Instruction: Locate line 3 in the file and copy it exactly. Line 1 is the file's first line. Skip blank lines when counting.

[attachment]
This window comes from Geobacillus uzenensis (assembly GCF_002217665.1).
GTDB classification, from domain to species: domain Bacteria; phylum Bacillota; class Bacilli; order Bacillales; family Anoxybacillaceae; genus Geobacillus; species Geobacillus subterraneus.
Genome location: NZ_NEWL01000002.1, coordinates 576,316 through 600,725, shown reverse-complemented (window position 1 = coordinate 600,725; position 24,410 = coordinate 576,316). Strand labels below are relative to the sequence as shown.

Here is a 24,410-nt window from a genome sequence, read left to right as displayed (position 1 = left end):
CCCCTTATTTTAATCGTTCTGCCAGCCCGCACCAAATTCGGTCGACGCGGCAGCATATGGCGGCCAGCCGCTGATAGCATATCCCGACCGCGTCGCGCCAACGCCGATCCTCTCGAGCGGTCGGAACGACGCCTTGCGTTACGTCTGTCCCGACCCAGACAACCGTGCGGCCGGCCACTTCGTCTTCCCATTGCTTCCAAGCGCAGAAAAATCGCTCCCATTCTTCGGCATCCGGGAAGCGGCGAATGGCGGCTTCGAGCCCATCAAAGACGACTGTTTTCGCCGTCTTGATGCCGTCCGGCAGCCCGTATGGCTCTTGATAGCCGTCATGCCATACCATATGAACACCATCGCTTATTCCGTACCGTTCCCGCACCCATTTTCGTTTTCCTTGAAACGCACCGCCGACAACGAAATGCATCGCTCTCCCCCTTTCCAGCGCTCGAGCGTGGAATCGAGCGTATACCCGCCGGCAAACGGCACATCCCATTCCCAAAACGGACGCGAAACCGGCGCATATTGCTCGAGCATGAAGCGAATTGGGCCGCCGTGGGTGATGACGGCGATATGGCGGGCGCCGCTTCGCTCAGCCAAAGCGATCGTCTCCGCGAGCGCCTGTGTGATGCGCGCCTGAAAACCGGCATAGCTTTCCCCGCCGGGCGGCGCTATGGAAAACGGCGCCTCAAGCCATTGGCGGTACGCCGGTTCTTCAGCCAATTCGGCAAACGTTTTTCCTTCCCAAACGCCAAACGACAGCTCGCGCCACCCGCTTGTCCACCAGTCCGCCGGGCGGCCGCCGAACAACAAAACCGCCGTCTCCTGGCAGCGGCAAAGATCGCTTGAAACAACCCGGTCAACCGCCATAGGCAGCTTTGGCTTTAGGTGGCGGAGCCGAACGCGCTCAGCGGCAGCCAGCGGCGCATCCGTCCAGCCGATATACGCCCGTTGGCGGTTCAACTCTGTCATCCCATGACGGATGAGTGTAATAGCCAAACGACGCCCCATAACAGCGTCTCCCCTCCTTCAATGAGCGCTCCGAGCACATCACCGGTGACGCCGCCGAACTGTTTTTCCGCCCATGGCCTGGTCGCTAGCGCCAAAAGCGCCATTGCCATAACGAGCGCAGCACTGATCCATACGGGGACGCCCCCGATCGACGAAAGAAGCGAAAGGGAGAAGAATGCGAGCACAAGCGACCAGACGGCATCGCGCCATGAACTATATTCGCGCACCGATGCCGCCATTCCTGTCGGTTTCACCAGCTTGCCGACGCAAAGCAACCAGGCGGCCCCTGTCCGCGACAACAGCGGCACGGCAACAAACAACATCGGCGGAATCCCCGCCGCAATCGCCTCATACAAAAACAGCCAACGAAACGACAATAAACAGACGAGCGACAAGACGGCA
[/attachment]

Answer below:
Genome location: NZ_NEWL01000002.1, coordinates 576,316 through 600,725, shown reverse-complemented (window position 1 = coordinate 600,725; position 24,410 = coordinate 576,316). Strand labels below are relative to the sequence as shown.